As schools are becoming more embedded in their local communities, partnerships become more critical. There are growing examples where parents and local experts are contributing to the learning agenda in practical ways.
As I said in a previous post, it is understandable that parents often feel left behind in the learning journey (probably symptomatic of their experience of an industrial model of schooling in which teacher was seen as expert).
As all educators know, parents can be the harshest critics or the greatest supporters. It’s not always easy to maintain healthy partnerships with parents when there is a divergence of views and so much angst around aspects of the learning agenda. As Frances Manning says, the focus should be on process not packaging!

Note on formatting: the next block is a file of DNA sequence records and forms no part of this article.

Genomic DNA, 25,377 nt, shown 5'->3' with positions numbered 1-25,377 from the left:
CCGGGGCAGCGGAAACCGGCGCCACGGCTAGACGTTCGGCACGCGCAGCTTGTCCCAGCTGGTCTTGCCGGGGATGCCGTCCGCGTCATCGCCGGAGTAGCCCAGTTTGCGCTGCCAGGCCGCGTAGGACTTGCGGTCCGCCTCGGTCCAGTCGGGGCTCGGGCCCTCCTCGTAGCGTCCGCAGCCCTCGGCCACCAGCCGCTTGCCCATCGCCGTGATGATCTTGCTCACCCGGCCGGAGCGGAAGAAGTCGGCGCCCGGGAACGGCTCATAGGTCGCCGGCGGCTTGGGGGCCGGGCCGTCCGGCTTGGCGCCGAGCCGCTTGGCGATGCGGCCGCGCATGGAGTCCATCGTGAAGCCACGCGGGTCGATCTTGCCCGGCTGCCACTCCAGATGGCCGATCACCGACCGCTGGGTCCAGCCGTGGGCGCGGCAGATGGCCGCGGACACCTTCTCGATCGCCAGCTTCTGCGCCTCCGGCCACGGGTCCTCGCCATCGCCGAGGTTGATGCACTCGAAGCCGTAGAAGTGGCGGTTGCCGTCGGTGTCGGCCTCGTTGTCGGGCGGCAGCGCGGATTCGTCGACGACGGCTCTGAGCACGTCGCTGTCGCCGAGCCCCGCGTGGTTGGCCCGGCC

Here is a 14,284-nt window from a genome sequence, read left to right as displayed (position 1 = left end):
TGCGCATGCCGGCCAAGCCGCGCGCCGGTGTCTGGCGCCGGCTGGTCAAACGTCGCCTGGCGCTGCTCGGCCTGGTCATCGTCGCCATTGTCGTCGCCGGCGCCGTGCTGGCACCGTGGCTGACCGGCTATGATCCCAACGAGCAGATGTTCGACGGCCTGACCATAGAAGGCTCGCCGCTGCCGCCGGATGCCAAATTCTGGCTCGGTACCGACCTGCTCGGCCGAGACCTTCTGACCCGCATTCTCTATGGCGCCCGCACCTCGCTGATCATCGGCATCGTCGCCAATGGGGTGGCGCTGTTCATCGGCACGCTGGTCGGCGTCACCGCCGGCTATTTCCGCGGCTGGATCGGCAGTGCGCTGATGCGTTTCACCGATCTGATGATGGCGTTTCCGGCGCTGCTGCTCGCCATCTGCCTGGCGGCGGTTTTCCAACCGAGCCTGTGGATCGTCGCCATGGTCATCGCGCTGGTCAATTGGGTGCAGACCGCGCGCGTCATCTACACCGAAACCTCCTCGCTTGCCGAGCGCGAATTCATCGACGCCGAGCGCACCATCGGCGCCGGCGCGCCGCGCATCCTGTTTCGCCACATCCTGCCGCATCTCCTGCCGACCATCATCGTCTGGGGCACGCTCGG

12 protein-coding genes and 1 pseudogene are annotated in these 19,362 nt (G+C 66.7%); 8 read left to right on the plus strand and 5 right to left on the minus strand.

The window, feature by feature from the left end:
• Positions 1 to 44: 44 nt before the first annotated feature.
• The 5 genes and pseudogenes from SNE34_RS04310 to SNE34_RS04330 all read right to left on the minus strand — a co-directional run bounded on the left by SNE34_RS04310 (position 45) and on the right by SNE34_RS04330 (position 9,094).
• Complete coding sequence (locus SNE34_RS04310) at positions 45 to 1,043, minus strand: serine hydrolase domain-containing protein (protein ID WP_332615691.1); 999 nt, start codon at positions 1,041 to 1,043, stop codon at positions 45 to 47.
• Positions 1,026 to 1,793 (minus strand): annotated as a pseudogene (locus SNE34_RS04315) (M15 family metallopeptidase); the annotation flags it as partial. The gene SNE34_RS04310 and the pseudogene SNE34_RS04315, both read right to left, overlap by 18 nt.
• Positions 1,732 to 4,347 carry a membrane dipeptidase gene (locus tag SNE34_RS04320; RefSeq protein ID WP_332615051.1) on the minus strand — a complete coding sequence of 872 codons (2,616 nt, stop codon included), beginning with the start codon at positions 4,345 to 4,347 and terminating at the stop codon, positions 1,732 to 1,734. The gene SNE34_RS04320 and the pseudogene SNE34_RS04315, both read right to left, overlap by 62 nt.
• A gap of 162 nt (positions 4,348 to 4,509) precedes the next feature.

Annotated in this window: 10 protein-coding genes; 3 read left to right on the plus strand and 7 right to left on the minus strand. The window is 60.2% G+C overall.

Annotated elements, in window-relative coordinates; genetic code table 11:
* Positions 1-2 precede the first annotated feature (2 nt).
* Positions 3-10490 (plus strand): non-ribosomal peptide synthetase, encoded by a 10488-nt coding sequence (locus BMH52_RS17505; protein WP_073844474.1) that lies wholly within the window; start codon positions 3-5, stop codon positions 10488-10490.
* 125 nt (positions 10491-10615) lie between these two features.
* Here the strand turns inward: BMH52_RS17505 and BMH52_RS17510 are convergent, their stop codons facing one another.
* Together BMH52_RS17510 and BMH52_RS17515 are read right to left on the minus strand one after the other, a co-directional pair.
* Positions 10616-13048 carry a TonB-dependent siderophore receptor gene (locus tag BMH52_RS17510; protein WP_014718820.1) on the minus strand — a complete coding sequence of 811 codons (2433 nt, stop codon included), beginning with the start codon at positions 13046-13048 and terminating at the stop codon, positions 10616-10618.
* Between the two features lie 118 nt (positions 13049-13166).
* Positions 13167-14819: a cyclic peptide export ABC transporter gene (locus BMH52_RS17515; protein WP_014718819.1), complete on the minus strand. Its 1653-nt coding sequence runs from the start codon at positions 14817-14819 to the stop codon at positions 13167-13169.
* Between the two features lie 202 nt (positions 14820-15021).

So why isn’t always about process?
In Visible Learning, John Hattie says that the inability of parents to ‘speak the language of learning’ can be a major barrier to student achievement.
If we are adopting new ways of learning and teaching, then perhaps we need new ways of engaging parents. If we were to develop some universal protocols then my top five would be :
1. engagement with parents from the beginning
2. regular community forums and walk-throughs (parents need to see learning in action) – what about the use of blogs as a way of educating and engaging parents in the conversation
3. involve students in giving feedback to their parents on their learning
4. demonstrating the difference new approaches to learning are making
5. finding ways of celebrating good learing and teaching
6. ensuring an outlet for parent feedback
Learning in today’s world is a journey, not a destination. As we build on what we know works and respond to teacher ingenuity and innovtions from their own learning we need to ensure that the whole school community is on the same journey!